The Brihanmumbai Municipal Corporation (BMC) on Monday approved a proposal to restore and beautify two identical cannons dating back to the 18th century from the British era lying inside Ghatkopar’s Lions Children Park. The restoration and beautification work of the 164-year-old cannons will cost the civic body around Rs 20 lakh.
The BMC’s garden’s department recently sent a proposal to the engineer of BMC’s heritage conservation department to restore both 164-year-old canons on a platform and display it in the same park in Ghatkopar.
BMC officials stated that the two identical cannons around 3.10-metre long were installed by the British East India Company and are dated to have been manufactured around January 1856. Both the cannons have 'NCPC' and 1856 inscribed on them in Roman script. Currently, BMC’s heritage conservation department has been asked to restore the cannons.
The Lions Children’s Park located on Tilak road Ghatkopar east, where the two cannons were lying abandoned has been open for public since 1971. Developed on an area of 55,843 square feet, the park has greenery as well as two canons from the East India Company period. Both the canons have a length of 3.10 metres, an inner circumference of 0.64 meters and an outer circumference of 1.17 metres.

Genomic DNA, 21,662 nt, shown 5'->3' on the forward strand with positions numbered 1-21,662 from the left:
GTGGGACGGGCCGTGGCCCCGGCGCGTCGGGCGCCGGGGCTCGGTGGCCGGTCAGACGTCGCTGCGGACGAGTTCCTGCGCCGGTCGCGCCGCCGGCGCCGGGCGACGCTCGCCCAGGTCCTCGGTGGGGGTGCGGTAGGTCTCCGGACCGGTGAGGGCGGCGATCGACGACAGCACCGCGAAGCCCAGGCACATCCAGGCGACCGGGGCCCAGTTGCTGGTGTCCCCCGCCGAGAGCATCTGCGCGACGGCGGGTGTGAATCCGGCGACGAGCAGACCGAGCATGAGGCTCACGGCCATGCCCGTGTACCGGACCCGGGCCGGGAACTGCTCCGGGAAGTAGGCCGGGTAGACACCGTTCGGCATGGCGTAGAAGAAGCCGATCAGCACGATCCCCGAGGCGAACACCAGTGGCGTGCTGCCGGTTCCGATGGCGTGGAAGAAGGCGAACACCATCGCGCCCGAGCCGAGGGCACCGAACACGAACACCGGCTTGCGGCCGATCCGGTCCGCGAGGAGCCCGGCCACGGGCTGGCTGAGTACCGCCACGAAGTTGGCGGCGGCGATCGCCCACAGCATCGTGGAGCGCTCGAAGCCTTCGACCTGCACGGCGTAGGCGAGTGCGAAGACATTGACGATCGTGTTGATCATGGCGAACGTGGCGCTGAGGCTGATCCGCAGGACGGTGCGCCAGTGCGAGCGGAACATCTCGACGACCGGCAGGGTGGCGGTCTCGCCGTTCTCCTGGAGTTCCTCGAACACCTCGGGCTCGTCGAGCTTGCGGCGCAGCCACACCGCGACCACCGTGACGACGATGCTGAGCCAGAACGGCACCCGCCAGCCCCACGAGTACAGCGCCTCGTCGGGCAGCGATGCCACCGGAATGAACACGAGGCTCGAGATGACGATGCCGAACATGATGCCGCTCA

The British had installed canons in many places for protection and security purposes in the coastal city of Mumbai.
This is not the first time that cannons have been found in the city and neighbouring coastal districts during excavation for various projects in the city and satellite towns like Thane. In Thane, British-era cannons were discovered in 2018. Believed to have been installed in the 18th century for the defence of the fort, near Kopri creek.
Further, nearly eight cannons were found at the Sewri fort. In 2007, during a digging up of road as part of the beautification project near the Gateway of India, BMC had excavated, a six-foot-long rusted cannon and was handed over to the Archaeological Survey of India.